The Graduate School partners with the TWP Writing Studio to provide the Grad Student Writing Lab—a dedicated writing space for graduate students—three days a week. Students can work alone or as part of small writing groups on their dissertations and other writings.
The lab is held from 9:00 a.m. to noon and alternates between East and West Campus. On Tuesdays, it is in Project Room 6 in the Edge at Bostock Library. On Wednesdays and Thursdays, it is in Bivins 207.
The Graduate School supports a graduate student Writing Studio consultant on hand during lab hours. The consultant can provide brief, issue-based consultations; serve as an active listener or reader; and collect ideas about future workshops or programs that the lab might provide. The consultant also can support writing groups outside lab hours, if needed.
Writing and Research Space in Perkins Library
The Duke University Libraries recognize how important it is for doctoral students to have a quiet, dedicated space that they can leave and return to as they work on their doctoral research. To help meet that need, the Libraries staff have made available the Doctoral Research Space (DRS) in the Perkins Library. The room is open and accessible to registered students anytime Perkins Library is open. It is a large, shared office space for writing and research, intended to be a quiet, controlled-access scholarly workspace for Duke doctoral students.
Upon entering the room, students who have registered may choose any unoccupied desk and work as long as they wish in relative quiet. Registered students will have exclusive access to the space and an adjacent support room with equipment such as an e-print terminal, scanner and desktop computer with Adobe suite. Registered students will also have access to an individual mobile locker (mobile storage unit) or static locker, offering a secure place to leave their materials when they are not working in the room.
Through a partnership with the Thompson Writing Studio, all students in The Graduate School can work with highly educated writing consultants through individual writing consultations. Consultants help at any stage of the writing process – from brainstorming and researching to drafting, revising, and fine-tuning a final draft. The Thompson Writing Studio asks that graduate students limit themselves to scheduling one appointment per week and come for any additional appointments on a walk-in basis. Graduate School students can schedule an appointment online and learn what to expect from a writing consultation.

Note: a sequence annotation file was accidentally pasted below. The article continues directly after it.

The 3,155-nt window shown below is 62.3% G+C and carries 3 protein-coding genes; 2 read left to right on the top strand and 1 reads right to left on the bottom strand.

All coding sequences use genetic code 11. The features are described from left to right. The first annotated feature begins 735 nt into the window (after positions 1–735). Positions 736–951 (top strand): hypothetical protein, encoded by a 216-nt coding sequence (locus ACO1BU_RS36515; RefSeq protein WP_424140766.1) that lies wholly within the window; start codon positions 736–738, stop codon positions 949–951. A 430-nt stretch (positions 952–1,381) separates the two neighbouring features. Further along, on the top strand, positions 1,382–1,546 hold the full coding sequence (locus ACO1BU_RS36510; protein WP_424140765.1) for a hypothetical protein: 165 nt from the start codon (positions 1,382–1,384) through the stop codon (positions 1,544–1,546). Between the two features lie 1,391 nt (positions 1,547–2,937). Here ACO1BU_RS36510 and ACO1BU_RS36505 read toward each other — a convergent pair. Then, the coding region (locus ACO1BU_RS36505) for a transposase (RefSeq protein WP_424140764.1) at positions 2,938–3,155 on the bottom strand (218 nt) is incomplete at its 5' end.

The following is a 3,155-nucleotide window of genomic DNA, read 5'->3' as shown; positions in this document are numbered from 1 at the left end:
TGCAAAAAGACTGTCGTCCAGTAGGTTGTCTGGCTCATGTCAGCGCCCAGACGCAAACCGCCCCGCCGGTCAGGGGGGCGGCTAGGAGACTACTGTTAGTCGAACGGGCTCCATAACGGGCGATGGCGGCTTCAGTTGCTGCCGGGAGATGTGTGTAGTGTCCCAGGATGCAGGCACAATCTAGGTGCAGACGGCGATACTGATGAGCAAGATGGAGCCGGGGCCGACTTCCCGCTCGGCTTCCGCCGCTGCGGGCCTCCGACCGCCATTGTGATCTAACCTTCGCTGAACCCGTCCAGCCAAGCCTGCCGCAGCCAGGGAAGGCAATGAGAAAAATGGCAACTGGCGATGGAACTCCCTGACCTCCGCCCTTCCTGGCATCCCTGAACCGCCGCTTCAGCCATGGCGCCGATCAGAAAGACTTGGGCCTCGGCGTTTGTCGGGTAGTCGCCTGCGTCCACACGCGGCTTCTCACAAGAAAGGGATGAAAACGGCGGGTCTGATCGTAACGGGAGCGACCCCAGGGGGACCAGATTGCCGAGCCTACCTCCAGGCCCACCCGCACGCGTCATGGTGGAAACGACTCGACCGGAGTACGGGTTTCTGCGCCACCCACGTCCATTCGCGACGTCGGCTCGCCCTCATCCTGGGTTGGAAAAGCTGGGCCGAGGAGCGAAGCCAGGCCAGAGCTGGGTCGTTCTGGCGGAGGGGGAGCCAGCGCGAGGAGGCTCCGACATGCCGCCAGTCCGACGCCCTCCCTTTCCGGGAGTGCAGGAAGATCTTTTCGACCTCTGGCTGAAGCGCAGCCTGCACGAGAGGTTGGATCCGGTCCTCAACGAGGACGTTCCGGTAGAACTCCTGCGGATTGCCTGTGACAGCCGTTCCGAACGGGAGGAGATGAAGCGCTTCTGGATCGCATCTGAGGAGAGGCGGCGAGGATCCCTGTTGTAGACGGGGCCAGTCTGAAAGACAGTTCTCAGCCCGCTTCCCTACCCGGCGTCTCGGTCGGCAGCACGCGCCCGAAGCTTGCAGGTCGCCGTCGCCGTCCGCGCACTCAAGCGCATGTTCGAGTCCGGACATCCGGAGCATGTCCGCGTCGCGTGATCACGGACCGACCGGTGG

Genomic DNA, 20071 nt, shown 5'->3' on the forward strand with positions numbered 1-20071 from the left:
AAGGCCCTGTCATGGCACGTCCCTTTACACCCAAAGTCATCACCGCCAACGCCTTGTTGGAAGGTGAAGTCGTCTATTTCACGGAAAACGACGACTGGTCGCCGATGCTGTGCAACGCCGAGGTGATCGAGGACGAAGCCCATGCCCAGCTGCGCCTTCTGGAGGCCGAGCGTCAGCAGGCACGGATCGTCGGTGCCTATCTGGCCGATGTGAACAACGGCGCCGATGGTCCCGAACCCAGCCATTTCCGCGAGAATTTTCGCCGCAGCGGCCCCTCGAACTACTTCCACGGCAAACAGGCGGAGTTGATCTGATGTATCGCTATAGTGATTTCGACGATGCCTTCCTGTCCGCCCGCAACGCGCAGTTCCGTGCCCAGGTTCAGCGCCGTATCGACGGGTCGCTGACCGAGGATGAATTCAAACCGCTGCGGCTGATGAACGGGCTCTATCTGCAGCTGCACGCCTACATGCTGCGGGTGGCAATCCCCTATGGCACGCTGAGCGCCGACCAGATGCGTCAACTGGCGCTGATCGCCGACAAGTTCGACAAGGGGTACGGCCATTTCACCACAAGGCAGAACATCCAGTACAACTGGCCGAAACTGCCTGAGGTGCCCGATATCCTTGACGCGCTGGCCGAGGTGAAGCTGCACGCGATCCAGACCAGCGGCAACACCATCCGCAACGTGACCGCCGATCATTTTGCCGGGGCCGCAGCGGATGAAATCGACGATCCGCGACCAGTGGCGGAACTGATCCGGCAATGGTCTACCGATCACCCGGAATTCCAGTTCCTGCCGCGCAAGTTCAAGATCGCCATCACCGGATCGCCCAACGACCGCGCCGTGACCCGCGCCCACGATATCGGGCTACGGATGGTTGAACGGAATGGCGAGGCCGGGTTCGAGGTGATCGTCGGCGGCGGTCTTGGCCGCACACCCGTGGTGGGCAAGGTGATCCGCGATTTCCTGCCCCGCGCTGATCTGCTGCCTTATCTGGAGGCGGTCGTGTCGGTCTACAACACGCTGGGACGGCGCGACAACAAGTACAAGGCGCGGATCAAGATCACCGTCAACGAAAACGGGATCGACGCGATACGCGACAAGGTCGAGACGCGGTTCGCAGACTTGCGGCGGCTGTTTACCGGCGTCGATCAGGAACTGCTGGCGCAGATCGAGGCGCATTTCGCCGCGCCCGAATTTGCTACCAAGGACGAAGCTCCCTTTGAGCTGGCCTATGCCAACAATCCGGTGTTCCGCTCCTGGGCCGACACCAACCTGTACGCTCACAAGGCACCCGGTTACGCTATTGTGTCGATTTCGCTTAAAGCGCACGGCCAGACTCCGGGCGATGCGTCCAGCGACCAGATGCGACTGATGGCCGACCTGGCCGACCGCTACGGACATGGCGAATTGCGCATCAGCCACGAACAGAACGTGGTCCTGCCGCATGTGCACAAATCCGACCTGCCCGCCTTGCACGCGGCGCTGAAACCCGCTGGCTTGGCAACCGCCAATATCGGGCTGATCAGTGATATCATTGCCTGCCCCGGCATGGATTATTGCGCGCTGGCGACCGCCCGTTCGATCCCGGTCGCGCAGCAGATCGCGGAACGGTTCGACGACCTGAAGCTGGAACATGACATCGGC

In addition to the resources listed above, students whose first language is not English may take advantage of classes and services available through the English for International Students (EIS) program. For more information, visit the EIS website.
Questions? Contact Dr. Brad Teague, Assistant Dean and Director, English for International Students, at firstname.lastname@example.org.
Duke's institutional membership in the National Center for Faculty Development & Diversity (NCFDD) provides access to a Dissertation Success Curriculum, complemented by an accountability forum. The 14-Day Writing Challenge is another structured accountability program for any kind of writing. The NCFDD Library provides archived versions of many past webinars on writing as well.
Find information about how to claim your Duke membership to NCFDD here, and read a post by recent alumna Christina Davidson on the value she found in NCFDD as a graduate student on the Professional Development Blog.
Other Online Resources
- The Duke Scientific Writing Resource is a guide developed with funding from The Graduate School to help faculty and teaching assistants incorporate science writing into their courses.
- Cornell University Graduate School's Productive Writer monthly newsletter is free and open to all graduate students, whether they're writing writing papers, proposals, theses, or dissertations.
- Writing in the Sciences, a Coursera course offered through Stanford University, taught by Dr. Kristin Sainani, Associate Professor of Health Research and Policy
- The ETS Writing Mentor, available at mentormywriting.org, is a free Google Docs add-on that uses natural language processing (NLP) to provide feedback on your writing. Graduate students may find its functionality particularly useful for identifying claims in your writing and showing whether they are supported by evidence.
- Academic Coaching & Writing, a for-profit business, periodically offers free webinars on topics of interest to graduate student writers.